Come with us on a whistle-stop tour of Italy on Friday 17th April 2020! We are delighted to welcome back Karl Walton from Boutinot to our Pulborough Shop to tell you a bit about the diversity of Italian wines. It will be a relaxed and informative evening with some chit-chat and nibbles alongside a few samples of what Italy has to offer the wine world! There is limited availability, so book now to avoid disappointment. Tickets are £25 each. Please pop in or call the shop on 01798 872671 to reserve your place. We look forward to seeing you there!
Is there a more joyous time to the year? Light evenings, a bit of sunshine and the prospect of a few Bank Holidays to look forward to! Did you know that we have a national celebration for our wine industry too? Make sure you’re well stocked for English Wine Week at the end of May into June and don’t forget we’ve got lots of different English wines available in our shops and on our website. We’ve also included the odd parcel or two of ‘once they’re gone they’re gone’ wines like the Sablet and Boroli Barolo. There are some other brilliant wines in here as well as details of three upcoming tutored tastings so if you’re keen to experience the stories behind wine, why not book a ticket or two? Cheers!
descends into the arrival of Father Christmas and my desire to read on is severely tested.
“Here it is, that time of year, the snow is falling there’s lots of cheer…” so begins my son’s favourite bedtime book at the moment. I don’t mind this opening but then it descends into the arrival of Father Christmas and my desire to read on is severely tested. With this in mind, and the seemingly ever earlier arrival of Christmas adverts and offers, we’ve tried to keep this issue of the Grapevine a little more winter and a little less Christmas. We haven’t succeeded in all areas though. In honesty, the wines are totally interchangeable and, we hope, will cover all of your festive needs. Don’t forget that this is only a snippet of what we have and to check in our shops and online if there’s something in particular you’re after. Thanks for your continued custom throughout the year and, my apologies, merry Christmas to you all!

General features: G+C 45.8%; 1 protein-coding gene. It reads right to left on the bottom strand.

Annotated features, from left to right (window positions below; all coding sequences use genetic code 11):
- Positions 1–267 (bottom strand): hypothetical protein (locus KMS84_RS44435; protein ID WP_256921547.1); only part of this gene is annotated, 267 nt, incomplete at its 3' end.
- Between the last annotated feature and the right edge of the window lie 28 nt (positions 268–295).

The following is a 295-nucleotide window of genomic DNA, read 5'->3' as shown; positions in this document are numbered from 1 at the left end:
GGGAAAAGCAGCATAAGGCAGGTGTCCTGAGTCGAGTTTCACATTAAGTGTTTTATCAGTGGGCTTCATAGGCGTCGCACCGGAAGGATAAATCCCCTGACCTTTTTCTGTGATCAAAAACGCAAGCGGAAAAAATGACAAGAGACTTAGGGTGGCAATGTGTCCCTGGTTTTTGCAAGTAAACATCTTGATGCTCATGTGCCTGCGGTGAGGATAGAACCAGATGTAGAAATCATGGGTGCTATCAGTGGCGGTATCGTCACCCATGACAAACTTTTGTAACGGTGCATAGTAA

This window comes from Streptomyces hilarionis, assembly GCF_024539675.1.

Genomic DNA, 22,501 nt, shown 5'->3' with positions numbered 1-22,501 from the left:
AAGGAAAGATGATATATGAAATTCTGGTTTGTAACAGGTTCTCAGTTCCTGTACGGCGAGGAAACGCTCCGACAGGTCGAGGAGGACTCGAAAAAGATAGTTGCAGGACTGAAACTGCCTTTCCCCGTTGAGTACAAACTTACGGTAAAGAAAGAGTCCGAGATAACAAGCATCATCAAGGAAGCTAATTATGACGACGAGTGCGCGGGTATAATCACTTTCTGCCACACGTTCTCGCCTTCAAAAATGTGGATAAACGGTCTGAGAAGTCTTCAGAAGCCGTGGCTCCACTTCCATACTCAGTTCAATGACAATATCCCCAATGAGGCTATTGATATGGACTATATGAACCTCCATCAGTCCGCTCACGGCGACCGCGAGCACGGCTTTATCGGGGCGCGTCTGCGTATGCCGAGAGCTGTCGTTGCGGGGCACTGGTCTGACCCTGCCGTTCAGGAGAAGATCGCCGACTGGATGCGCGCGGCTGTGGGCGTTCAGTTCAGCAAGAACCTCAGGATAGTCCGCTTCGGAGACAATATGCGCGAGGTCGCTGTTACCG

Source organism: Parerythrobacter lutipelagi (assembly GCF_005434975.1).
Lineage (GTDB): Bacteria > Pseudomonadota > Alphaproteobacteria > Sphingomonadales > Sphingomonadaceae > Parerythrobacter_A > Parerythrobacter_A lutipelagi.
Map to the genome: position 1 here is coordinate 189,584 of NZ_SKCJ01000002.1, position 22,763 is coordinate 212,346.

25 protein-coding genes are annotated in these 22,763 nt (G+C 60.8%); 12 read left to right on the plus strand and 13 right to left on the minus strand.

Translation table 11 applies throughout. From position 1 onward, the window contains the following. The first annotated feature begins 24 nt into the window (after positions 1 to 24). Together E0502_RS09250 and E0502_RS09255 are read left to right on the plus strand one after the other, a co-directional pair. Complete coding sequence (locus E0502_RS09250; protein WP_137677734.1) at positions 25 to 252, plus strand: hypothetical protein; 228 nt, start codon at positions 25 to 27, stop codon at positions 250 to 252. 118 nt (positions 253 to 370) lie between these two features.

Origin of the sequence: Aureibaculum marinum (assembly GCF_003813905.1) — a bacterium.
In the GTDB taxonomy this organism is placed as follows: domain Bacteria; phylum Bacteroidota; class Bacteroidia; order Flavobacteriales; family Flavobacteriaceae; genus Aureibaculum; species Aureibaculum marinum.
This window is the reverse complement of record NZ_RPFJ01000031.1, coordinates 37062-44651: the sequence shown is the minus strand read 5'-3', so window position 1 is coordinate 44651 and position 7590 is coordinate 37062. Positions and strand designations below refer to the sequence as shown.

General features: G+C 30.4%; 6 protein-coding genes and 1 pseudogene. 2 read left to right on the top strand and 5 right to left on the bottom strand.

heartier wines and a few treats for a mid-week gloomy evening pick-me-up.
Summer came in the end then, although I suppose that might depend upon your geographical location. We love the autumn at Hennings. Not only are we lucky enough to be based in a part of the country that showcases the seasonal transformation so beautifully, but it also allows us to bring in some heartier wines and a few treats for a mid-week gloomy evening pick-me-up. From Vallone’s show stopping Graticciaia (page 4) to Iona’s sensational Chardonnay (page 13), we’ve got some of the most delicious wines ever featured in an issue. It’s now full steam ahead with our festive planning too so grab these offers while you can. Cheers from all at Hennings!
our selection of wines for summer is every bit as consistent as the over-optimistic long range weather forecasts!
Well, here we are, the great British summer. Yes, it might be a touch chilly and overcast as I type this but, as always, I hear reports of the hottest July since 1976. As it’s mid-June now I’d say we’ve got about six weeks until that turns to an Indian summer instead. Thankfully our selection of wines for summer is every bit as consistent as the over-optimistic long range weather forecasts! Regardless of what the next few months bring we’ve got some brilliant wines to choose from including some party friendly magnums from Colombo on page 11, a pair of ridiculously good value Sicilians on page 14 and a ground breaking Gamay on page 19. Here’s to picnic blankets, sweet peas, potato salad, barbecues and the occasional ray of sun. Cheers from all at Hennings!